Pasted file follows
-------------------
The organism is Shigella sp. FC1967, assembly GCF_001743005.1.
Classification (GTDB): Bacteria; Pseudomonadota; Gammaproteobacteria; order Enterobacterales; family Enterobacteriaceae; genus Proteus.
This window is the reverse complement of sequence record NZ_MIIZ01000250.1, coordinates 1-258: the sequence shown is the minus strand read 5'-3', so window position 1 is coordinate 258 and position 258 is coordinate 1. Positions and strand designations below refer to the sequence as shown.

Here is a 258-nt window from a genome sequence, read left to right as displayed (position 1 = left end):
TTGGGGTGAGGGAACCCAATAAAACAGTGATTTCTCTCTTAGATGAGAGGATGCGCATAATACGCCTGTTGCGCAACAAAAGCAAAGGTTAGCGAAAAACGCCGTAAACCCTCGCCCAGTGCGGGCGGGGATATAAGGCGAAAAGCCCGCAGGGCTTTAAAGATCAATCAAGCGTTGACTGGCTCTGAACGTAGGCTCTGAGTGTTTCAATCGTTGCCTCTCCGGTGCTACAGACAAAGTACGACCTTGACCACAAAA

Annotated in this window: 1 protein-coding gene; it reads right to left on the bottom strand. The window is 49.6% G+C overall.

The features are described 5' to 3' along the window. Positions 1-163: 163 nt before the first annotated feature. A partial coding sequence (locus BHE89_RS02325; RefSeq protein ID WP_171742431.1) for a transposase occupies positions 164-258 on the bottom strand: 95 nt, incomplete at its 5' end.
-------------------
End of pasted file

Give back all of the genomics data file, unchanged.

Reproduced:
The organism is Shigella sp. FC1967, assembly GCF_001743005.1.
Classification (GTDB): Bacteria; Pseudomonadota; Gammaproteobacteria; order Enterobacterales; family Enterobacteriaceae; genus Proteus.
This window is the reverse complement of sequence record NZ_MIIZ01000250.1, coordinates 1-258: the sequence shown is the minus strand read 5'-3', so window position 1 is coordinate 258 and position 258 is coordinate 1. Positions and strand designations below refer to the sequence as shown.

Here is a 258-nt window from a genome sequence, read left to right as displayed (position 1 = left end):
TTGGGGTGAGGGAACCCAATAAAACAGTGATTTCTCTCTTAGATGAGAGGATGCGCATAATACGCCTGTTGCGCAACAAAAGCAAAGGTTAGCGAAAAACGCCGTAAACCCTCGCCCAGTGCGGGCGGGGATATAAGGCGAAAAGCCCGCAGGGCTTTAAAGATCAATCAAGCGTTGACTGGCTCTGAACGTAGGCTCTGAGTGTTTCAATCGTTGCCTCTCCGGTGCTACAGACAAAGTACGACCTTGACCACAAAA

Annotated in this window: 1 protein-coding gene; it reads right to left on the bottom strand. The window is 49.6% G+C overall.

The features are described 5' to 3' along the window. Positions 1-163: 163 nt before the first annotated feature. A partial coding sequence (locus BHE89_RS02325; RefSeq protein ID WP_171742431.1) for a transposase occupies positions 164-258 on the bottom strand: 95 nt, incomplete at its 5' end.